Joe Haggerty can be reached at jhaggerty@comcastsportsnet.com. Follow Joe on Twitter at http:twitter.comHackswithHaggs.

McIntyre still building and earning trust of B's coaching staff

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McIntyre still building and earning trust of B's coaching staff

BRIGHTON, Mass -- It hasn’t been an easy road for Bruins rookie goaltender Zane McIntyre since getting called back up by Boston a few weeks ago.

The 24-year-old netminder is trying to give the B’s top-level goaltending while earning the trust of the Bruins coaching staff, and adjusting to the sporadic playing time that goes along with playing understudy to a No. 1 netminder like Tuukka Rask. The three goals allowed in the third period of Sunday afternoon’s 5-1 loss to the Penguins didn’t look good on paper, but really there wasn’t much McIntyre could do with the defense totally breaking down in front of him during a 12-shot barrage in the final 20 minutes.

The 3.95 goals against average and .860 save percentage certainly look like a little frightening for the first-year goalie, but the truth is there’s going to be some bumps as he adjusts to life as a backup for the first time.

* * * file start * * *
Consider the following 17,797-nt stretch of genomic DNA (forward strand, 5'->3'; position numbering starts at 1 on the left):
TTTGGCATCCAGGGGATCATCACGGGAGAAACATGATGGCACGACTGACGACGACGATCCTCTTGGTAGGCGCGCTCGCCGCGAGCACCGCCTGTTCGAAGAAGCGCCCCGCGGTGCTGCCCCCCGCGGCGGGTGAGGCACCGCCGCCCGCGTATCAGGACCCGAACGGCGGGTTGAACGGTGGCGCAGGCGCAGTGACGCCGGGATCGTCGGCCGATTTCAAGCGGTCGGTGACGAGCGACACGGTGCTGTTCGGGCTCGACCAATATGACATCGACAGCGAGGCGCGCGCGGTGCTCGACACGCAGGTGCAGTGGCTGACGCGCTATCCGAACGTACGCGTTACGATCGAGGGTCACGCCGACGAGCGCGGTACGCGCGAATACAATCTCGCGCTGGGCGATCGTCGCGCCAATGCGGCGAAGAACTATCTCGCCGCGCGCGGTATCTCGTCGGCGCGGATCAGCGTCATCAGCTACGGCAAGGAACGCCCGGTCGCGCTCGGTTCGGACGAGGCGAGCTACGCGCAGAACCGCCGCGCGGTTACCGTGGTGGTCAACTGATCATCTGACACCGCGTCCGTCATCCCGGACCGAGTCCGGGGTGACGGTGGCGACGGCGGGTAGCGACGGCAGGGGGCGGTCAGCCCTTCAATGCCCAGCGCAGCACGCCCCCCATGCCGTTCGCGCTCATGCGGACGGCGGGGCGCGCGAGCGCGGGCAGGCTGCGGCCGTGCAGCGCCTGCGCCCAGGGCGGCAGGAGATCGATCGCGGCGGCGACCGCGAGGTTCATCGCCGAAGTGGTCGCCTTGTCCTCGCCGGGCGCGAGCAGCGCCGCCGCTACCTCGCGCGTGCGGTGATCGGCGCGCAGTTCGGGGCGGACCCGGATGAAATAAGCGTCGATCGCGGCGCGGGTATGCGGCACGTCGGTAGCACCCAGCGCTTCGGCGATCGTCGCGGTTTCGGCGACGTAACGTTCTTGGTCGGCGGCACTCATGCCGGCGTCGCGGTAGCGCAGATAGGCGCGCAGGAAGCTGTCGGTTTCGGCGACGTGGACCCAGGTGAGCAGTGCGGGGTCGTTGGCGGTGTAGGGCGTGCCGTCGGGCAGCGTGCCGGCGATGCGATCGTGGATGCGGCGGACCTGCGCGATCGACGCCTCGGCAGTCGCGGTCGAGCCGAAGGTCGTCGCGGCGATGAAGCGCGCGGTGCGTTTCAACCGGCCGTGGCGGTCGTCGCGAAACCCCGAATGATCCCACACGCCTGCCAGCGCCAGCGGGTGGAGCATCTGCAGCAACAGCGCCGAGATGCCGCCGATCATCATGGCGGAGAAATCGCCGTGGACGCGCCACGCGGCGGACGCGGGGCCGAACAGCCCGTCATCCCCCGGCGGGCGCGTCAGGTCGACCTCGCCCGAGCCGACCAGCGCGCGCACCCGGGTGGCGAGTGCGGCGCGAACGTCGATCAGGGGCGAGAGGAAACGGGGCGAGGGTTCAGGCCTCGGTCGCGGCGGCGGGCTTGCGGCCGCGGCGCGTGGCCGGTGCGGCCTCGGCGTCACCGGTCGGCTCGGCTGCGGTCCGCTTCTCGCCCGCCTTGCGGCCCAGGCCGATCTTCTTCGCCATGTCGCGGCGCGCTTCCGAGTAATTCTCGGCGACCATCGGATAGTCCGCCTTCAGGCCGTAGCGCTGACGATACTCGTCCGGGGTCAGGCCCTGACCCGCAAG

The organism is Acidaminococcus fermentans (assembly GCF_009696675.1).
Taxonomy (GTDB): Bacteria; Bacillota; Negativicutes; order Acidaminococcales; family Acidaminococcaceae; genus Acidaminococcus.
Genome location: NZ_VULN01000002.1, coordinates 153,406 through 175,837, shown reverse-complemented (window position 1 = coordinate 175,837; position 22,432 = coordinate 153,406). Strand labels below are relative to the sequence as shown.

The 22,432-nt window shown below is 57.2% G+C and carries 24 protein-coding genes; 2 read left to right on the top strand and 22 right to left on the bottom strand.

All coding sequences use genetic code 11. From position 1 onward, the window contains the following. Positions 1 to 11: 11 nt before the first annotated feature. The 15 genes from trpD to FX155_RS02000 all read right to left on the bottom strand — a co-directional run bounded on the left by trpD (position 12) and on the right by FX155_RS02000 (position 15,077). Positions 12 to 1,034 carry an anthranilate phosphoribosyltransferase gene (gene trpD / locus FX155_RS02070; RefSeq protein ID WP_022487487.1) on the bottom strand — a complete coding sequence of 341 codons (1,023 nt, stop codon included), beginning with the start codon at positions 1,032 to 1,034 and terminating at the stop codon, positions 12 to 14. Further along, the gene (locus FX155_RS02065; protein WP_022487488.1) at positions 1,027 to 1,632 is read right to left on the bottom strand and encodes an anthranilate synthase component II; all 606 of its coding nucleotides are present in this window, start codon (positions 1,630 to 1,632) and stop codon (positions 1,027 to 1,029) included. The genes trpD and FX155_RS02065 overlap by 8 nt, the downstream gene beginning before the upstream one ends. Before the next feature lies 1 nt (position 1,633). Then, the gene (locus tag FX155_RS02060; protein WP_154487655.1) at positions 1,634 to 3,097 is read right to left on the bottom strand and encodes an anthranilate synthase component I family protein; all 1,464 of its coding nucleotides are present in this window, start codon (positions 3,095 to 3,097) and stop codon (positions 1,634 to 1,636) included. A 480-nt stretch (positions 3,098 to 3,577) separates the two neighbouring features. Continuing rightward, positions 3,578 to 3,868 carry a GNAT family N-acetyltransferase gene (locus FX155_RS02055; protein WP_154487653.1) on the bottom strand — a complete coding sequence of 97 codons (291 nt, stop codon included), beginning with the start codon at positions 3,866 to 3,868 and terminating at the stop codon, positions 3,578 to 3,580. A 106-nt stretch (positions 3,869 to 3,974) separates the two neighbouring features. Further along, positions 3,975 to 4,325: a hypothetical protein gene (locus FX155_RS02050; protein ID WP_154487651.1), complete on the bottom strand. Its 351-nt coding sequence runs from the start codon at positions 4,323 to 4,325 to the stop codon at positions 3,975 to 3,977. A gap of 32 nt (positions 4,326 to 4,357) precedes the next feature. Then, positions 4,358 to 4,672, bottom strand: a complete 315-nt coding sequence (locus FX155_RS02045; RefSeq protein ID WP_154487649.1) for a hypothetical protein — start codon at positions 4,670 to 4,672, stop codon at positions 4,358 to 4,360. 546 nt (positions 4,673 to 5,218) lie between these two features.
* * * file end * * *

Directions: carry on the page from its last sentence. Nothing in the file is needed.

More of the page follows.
“[The adjustment] is mostly between the ears, to be honest,” said McIntyre. “I have confidence in my physical abilities and I know what I can do, and what makes my game successful. So right now it’s just building confidence every day in practice and staying persistent, staying with it. I know good things are going to happen when you surround yourself with good people, and the biggest thing is battling every day and making sure I’m contributing to the team.”

McIntyre will certainly have to be sharp if he’s put back in the crease on Tuesday night against the Red Wings after Rask exited from Sunday’s loss in the second period with symptoms of a migraine. The Bruins top goalie missed practice on Monday while getting himself checked out medically, and there’s a chance he could be out if the symptoms are in any way related to the Roman Josi shot he took off his neck last week.

“I’m just taking it day-by-day to be honest. That’s what I’ve always done in the past, and I’m just trying to build up confidence every day,” said McIntyre, who had been lights out in Providence prior to getting the call to Boston. “We’ll just see what happens and roll with it.”

That’s a challenge McIntyre will certainly be up for in a different way than Sunday’s mop-up duty, but it remains to be seen just how steady-footed the Bruins will be about their goalie situation if Rask is expected to miss any time this week.